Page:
COVID-19 hospitalizations have been on the rise for weeks as summer nears its end, but how concerned should you be? SARS-CoV-2, the virus behind COVID, continues to evolve and surprise us. So COVID transmission, hospitalization, and death rates can be difficult to predict.
, especially now that testing and vaccinations are no longer free of charge.
Question 1: Are you expecting an end-of-summer COVID wave to be substantial?
Eric Topol, MD: “This wave won’t likely be substantial and could be more of a ‘wavelet.’ I’m not thinking that physicians are too concerned,” said Dr. Topol, founder and director of Scripps Research Translational Institute in La Jolla, Calif.
Thomas Gut, DO: “It’s always impossible to predict the severity of COVID waves. Although the virus has generally mutated in ways that favor easier transmission and milder illness, there have been a handful of surprising mutations that were more dangerous and deadly than the preceding strain,” said Dr. Gut, associate chair of medicine at Staten Island University Hospital/Northwell Health in New York.
Robert Atmar, MD: “I’ll start with the caveat that prognosticating for SARS-CoV-2 is a bit hazardous as we remain in unknown territory for some aspects of its epidemiology and evolution,” said Dr. Atmar, a professor of infectious diseases at Baylor College of Medicine in Houston. “It depends on your definition of substantial. We, at least in Houston, are already in the midst of a substantial surge in the burden of infection, at least as monitored through wastewater surveillance. The amount of virus in the wastewater already exceeds the peak level we saw last winter. That said, the increased infection burden has not translated into large increases in hospitalizations for COVID-19. Most persons hospitalized in our hospital are admitted with infection, not for the consequences of infection.”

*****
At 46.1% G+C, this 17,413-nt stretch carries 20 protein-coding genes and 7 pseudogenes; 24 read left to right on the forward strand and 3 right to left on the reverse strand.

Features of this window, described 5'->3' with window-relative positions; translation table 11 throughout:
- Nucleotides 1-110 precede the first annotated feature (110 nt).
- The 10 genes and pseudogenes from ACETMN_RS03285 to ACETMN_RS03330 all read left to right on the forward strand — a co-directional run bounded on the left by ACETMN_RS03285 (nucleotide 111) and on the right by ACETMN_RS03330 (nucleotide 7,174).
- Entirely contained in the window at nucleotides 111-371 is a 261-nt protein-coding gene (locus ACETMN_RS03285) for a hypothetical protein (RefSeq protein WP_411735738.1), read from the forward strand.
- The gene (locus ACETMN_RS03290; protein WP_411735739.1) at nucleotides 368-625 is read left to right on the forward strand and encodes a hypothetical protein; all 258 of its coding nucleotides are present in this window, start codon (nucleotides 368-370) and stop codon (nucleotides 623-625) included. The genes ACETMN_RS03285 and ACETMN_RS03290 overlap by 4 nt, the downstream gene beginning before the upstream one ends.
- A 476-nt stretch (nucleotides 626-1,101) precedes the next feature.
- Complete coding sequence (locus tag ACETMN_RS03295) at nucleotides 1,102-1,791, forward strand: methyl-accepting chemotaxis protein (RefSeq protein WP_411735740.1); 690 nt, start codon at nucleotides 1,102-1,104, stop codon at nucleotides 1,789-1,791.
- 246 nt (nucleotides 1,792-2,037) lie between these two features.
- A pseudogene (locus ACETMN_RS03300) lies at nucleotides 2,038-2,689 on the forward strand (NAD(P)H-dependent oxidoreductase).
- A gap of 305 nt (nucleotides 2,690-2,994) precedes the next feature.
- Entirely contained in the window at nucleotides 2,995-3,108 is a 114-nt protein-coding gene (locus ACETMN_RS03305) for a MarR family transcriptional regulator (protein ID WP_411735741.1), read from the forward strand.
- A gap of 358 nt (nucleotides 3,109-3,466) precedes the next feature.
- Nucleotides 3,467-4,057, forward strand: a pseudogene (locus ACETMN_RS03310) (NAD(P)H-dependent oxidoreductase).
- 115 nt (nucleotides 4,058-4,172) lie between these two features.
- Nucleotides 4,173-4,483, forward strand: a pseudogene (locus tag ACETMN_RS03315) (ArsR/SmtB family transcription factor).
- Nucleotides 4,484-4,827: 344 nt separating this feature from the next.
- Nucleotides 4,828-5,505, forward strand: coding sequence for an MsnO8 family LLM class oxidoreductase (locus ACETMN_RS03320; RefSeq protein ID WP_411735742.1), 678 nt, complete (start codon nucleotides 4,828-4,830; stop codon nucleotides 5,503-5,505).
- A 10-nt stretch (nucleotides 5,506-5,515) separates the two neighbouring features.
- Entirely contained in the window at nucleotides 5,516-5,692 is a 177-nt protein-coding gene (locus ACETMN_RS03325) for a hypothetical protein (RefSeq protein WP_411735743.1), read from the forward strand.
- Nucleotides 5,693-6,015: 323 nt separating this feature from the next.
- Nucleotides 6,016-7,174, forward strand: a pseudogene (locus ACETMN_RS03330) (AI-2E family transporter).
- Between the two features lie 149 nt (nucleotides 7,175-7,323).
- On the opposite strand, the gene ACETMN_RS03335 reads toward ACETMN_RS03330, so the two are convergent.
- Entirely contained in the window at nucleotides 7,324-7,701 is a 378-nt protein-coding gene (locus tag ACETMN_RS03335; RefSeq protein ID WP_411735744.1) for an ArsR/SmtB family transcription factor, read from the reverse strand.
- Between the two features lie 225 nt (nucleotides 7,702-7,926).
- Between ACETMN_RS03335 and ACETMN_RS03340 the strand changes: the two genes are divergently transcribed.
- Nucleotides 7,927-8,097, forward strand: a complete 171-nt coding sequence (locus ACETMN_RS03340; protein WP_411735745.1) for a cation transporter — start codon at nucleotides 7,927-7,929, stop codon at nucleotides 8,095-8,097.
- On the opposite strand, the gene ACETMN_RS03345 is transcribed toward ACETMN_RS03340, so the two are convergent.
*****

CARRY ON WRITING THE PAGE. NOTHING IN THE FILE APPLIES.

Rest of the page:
Stuart Campbell Ray, MD: “It looks like there is a rise in infections, but the proportional rise in hospitalizations from severe cases is lower than in the past, suggesting that folks are protected by the immunity we’ve gained over the past few years through vaccination and prior infections. Of course, we should be thinking about how that applies to each of us – how recently we had a vaccine or COVID-19, and whether we might see more severe infections as immunity wanes,” said Dr. Ray, who is a professor of medicine in the division of infectious diseases at Johns Hopkins University in Baltimore.
Question 2: Is a return to masks or mask mandates coming this fall or winter?
Dr. Topol: “Mandating masks doesn’t work very well, but we may see wide use again if a descendant of [variant] BA.2.86 takes off.”
Dr. Gut: “It’s difficult to predict if there are any mask mandates returning at any point. Ever since the Omicron strains emerged, COVID has been relatively mild, compared to previous strains, so there probably won’t be any plan to start masking in public unless a more deadly strain appears.”
Dr. Atmar: “I do not think we will see a return to mask mandates this fall or winter for a variety of reasons. The primary one is that I don’t think the public will accept mask mandates. However, I think masking can continue to be an adjunctive measure to enhance protection from infection, along with booster vaccination.”
Dr. Ray: “Some people will choose to wear masks during a surge, particularly in situations like commuting where they don’t interfere with what they’re doing. They will wear masks particularly if they want to avoid infection due to concerns about others they care about, disruption of work or travel plans, or concerns about long-term consequences of repeated COVID-19.”